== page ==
Employment Arbitration: A Cautionary Tale

Mandatory arbitration clauses are now standard throughout employment agreements signed by a range of professional employees, but especially in the fields of sales and hi-tech development.   Arbitration panels generally involve faster and more cost-effective rules for resolving employment-related grievances, typically by relaxing and or eliminating procedural rules or curtailing the time and scope of discovery.

However, a serious problem arises when the level of thoughtful analysis is also relaxed by arbitrators and a clearly erroneous or unexplained decision is rendered.   That’s because, unlike a Superior or District Court jury trial, there is no right to automatic appeal of binding arbitration decisions.   Neither employees nor employers may seek to have a Court “vacate” an arbitration award without alleging outright fraud or corruption on the part of the arbitrator.

Recent language from the Massachusetts Court of Appeals shows this to be a harsh reality for parties who feel justifiably aggrieved by an arbitration decision.       In Kelly v. The Advisory Council, Inc., Andrew Kelly sought to have his arbitration award of $3,244.11 in unpaid wages confirmed by a Superior Court judge.   In light of the mandatory treble damages provision found in the Massachusetts Wage Act, Kelly sought to have the above amount tripled, along with costs and attorney’s fees (also provided for under the Wage Act) – action that by all measures should have been ordered in the arbitrator’s original decision.

The Superior Court refused , with puzzling logic, by stating that the arbitrator had not made any explicit finding that the employer had “wrongfully withheld” the wages awarded in arbitration  (apparently, the inferential leap from ‘unpaid without any legitimate defense’ to “wrongfully withheld” was too great).   The Appeals Court affirmed the decision, while noting that even if the arbitrator had committed an error of law, “a grossly erroneous [arbitration] decision is binding in the absence of fraud.”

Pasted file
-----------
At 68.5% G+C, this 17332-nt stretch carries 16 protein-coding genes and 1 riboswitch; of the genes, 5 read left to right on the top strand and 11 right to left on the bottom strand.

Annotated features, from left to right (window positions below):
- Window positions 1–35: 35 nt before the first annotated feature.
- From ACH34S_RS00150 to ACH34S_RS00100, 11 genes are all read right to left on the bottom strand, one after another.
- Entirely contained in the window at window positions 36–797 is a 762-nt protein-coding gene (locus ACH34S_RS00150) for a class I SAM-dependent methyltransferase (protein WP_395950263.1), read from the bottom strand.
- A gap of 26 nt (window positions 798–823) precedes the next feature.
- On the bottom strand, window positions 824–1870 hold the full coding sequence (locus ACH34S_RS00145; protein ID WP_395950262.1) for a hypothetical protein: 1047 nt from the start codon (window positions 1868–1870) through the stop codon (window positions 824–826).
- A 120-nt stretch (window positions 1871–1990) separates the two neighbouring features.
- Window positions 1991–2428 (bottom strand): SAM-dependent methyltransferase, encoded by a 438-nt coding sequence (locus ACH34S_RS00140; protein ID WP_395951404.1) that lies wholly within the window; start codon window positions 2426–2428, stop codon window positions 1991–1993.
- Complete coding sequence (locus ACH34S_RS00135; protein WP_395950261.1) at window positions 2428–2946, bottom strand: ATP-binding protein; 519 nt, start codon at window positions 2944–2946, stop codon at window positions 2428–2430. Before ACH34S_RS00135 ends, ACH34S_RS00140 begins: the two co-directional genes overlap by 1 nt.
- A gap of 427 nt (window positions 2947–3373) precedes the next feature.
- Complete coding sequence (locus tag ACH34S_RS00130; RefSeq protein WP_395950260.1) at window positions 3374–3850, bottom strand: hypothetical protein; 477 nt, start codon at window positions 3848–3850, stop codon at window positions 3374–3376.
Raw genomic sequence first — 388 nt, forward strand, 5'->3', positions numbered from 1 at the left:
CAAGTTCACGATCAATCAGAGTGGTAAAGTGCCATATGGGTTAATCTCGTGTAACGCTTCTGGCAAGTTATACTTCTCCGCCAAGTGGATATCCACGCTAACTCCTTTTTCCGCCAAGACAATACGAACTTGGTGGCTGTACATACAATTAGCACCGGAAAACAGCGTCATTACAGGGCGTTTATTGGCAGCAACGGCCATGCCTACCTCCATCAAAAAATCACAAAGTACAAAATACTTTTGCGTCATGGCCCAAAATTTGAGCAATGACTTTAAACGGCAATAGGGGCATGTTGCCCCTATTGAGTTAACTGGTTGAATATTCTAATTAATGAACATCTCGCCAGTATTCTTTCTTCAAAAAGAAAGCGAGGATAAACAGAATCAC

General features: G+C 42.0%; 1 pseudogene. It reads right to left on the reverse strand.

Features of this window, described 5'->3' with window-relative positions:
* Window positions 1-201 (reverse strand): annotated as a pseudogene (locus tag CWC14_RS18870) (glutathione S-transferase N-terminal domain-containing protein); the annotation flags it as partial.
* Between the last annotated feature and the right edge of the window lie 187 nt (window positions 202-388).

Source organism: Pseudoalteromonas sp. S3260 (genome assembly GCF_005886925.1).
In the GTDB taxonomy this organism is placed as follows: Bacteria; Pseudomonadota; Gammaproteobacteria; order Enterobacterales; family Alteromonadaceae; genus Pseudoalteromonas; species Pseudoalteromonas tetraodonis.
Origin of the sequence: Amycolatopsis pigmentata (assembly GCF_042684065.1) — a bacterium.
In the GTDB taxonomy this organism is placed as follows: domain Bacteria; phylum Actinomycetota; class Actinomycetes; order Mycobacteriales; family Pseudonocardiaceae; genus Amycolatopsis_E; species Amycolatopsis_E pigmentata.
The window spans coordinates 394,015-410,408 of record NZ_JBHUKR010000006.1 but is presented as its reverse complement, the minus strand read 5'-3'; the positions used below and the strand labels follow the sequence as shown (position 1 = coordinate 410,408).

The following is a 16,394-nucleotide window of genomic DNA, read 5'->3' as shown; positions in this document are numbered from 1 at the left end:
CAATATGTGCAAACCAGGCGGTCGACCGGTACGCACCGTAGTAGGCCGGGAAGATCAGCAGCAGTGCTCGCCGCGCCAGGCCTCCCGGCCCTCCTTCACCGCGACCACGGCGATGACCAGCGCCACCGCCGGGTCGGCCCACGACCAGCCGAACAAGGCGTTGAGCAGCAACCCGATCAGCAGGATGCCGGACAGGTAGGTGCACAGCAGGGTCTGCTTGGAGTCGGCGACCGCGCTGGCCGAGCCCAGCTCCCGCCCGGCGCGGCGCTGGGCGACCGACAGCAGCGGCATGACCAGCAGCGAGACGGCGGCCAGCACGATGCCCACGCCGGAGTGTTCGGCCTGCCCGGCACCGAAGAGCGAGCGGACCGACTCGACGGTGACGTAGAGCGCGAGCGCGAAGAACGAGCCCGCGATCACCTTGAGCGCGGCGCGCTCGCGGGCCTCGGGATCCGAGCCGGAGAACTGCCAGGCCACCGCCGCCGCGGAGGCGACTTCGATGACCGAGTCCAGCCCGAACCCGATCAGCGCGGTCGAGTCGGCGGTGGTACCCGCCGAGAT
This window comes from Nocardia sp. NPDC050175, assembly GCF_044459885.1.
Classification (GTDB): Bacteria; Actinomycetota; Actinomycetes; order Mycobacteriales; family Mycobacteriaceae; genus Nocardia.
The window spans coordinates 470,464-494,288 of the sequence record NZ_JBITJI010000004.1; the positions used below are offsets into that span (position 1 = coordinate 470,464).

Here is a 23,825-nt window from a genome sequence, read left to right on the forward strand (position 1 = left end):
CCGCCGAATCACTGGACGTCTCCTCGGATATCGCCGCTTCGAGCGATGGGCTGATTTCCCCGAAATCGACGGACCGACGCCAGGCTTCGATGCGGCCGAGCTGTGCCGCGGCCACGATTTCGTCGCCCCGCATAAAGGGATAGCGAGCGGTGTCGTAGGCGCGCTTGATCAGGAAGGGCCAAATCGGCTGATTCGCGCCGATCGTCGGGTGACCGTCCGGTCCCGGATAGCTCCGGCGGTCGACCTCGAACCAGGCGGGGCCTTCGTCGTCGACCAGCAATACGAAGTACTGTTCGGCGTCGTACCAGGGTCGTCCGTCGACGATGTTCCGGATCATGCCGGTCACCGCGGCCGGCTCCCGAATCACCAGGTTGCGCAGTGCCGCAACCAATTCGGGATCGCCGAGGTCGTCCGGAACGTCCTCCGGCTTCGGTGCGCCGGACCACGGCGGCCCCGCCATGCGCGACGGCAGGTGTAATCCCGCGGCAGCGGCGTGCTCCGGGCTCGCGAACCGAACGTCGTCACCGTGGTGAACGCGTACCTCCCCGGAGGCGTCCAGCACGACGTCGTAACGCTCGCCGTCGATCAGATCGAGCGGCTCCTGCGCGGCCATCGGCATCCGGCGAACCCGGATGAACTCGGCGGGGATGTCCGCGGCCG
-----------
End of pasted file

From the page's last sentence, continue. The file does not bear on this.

Not all the blame for this bizarre outcome can lie with the arbitrator, however.     In arbitration proceedings, attorneys often do not file requests for findings of fact and rulings of law — usually required in state court proceedings — before concluding their case and awaiting the arbitrator’s decision, but they should.   Such requests help to properly frame disputed facts and issues requested for resolution, including whether any special or liquidated damages should be awarded.

Furthermore, parties should invest adequate time to review and select the arbitrator(s) who will review and ultimately decide their claims.   Most arbitration associations offer this some sort of pre-selection screening and, as the above case lends support to, the careful selection of an arbitrator may go a long way towards avoiding any unsupported or erronenous decisions.